Tomato Gardening Tips for Tasty Fruit
What better way to celebrate summer than planting your own tomato plant and picking fresh fruit right off the vine. It is never too early in the season to start thinking about your tomato garden. Growing great tasting tomatoes doesn’t just happen, however. It takes some time tested growing tips to get the earliest and sweetest tomatoes you can and continue to getting them all season.
Space Out Your Seedlings
Starting tomatoes from seed can be very rewarding if you remember one simple rule: give your seedlings room to branch out. When planting seeds it is important to remember their need for space when the plants become more mature. Close quarters can inhibit growth so you should transplant the small plants as soon as the first true leaves sprout out. They should then be planted in four inch pots to continue their growth.
Tomato plants are light loving and need strong, direct sunlight or at least 14 to 18 hours under grow lights every day. When considering where to plant your seedlings, you should look for the sunniest part of the garden and plant there. You can place containers or pots in that area if the soil is not conducive to planting directly in ground.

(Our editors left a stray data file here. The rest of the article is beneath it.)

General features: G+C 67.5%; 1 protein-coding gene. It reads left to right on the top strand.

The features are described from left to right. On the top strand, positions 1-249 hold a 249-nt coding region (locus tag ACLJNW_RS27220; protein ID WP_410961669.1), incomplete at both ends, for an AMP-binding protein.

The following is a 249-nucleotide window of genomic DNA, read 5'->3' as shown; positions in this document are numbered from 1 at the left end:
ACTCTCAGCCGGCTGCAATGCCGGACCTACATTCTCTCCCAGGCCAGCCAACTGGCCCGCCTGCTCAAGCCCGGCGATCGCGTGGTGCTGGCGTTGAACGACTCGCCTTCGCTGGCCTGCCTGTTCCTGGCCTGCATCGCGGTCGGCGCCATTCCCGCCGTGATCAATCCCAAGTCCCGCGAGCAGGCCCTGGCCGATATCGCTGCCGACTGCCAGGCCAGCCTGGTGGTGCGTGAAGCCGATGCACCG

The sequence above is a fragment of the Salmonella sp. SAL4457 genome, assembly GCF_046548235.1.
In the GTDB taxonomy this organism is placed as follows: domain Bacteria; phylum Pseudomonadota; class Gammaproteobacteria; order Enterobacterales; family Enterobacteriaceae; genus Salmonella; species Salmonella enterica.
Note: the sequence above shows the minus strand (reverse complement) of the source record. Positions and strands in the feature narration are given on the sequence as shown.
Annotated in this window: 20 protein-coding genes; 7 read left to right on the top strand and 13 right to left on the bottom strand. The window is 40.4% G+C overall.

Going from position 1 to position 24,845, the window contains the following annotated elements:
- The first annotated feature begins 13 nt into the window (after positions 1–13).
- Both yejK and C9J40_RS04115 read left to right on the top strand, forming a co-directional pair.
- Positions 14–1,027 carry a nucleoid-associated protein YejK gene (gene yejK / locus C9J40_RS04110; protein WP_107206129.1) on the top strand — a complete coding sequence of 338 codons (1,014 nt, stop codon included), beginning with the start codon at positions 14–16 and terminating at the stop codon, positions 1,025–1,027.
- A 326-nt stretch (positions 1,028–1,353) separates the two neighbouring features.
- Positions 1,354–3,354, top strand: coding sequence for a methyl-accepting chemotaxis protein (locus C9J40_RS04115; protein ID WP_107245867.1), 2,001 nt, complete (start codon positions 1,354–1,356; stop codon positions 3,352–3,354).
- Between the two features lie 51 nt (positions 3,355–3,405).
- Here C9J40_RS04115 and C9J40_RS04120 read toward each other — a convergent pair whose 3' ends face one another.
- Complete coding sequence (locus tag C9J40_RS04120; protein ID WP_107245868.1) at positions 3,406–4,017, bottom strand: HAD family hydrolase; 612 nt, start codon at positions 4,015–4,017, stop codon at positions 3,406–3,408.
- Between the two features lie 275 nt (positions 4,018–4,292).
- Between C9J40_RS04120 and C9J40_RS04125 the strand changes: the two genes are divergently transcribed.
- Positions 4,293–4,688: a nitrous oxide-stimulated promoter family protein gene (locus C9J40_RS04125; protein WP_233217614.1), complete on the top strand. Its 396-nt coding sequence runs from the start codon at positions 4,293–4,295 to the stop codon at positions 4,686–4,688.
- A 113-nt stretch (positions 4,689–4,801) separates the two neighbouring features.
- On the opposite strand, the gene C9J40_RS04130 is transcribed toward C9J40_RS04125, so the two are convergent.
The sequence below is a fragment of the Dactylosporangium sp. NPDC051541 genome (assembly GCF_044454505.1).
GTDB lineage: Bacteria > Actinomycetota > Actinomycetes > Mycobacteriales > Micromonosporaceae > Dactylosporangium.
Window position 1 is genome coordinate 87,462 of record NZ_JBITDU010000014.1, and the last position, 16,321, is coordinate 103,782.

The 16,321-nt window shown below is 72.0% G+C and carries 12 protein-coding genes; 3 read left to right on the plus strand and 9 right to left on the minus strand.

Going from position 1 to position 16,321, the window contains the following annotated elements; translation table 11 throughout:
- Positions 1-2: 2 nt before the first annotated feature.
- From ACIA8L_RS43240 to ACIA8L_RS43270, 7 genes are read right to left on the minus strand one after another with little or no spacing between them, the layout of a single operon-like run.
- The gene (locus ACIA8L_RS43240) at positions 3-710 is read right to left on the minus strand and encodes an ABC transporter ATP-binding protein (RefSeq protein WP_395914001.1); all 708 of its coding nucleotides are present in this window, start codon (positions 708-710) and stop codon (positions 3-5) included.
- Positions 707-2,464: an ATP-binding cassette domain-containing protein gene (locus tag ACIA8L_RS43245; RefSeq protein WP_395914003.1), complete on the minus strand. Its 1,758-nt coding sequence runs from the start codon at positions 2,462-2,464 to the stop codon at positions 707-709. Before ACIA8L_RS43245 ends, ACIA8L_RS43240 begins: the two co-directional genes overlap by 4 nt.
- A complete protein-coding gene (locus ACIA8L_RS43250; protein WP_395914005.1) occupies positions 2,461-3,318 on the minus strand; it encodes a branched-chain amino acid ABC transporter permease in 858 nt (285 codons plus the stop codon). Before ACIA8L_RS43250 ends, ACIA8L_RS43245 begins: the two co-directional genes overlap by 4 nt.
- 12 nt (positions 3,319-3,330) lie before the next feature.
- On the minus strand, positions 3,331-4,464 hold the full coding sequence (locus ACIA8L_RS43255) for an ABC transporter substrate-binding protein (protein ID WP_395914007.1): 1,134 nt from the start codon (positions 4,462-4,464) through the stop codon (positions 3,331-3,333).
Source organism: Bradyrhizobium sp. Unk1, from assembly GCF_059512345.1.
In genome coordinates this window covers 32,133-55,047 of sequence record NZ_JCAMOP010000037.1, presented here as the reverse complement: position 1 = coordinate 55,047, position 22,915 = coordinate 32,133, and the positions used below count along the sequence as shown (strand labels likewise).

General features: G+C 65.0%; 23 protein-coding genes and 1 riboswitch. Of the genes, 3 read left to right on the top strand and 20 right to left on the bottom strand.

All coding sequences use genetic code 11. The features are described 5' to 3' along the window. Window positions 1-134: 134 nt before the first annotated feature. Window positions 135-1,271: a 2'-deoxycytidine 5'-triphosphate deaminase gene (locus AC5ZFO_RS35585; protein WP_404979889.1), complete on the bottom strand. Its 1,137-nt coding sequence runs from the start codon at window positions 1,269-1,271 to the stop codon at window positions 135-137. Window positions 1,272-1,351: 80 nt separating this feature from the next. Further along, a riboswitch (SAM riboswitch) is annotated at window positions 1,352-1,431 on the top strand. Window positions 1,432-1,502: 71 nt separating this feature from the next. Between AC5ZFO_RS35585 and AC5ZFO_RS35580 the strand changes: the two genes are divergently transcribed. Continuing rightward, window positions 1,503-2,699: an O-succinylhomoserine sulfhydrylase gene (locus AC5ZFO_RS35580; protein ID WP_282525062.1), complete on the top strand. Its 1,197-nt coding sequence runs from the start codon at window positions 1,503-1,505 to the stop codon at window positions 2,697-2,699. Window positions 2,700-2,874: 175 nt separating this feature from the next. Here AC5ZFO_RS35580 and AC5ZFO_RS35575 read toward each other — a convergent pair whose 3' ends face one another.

Bury and Mulch
If you purchase more mature tomato plants, you may have noticed the pots are rather shallow. You should remove them from the pot and replant them in the ground or another pot all the way up to the few top leaves of the plant. One great thing about tomato plants is they can develop root systems all along the stem of the plant. Once the plant is buried in the soil, you should mulch to conserve water and help prevent disease.
Prune and Water
Once the tomato plants have started growing, you should remove the bottom leaves of the plant. These leaves are the ones most affected by disease and fungus. You should also remove the suckers that develop in the joints of two branches. These suckers take away from the energy of the entire plant. The final thing is to remember to water the plant regularly while it is growing. If you do not, you run the risk of blossom end rot and cracking.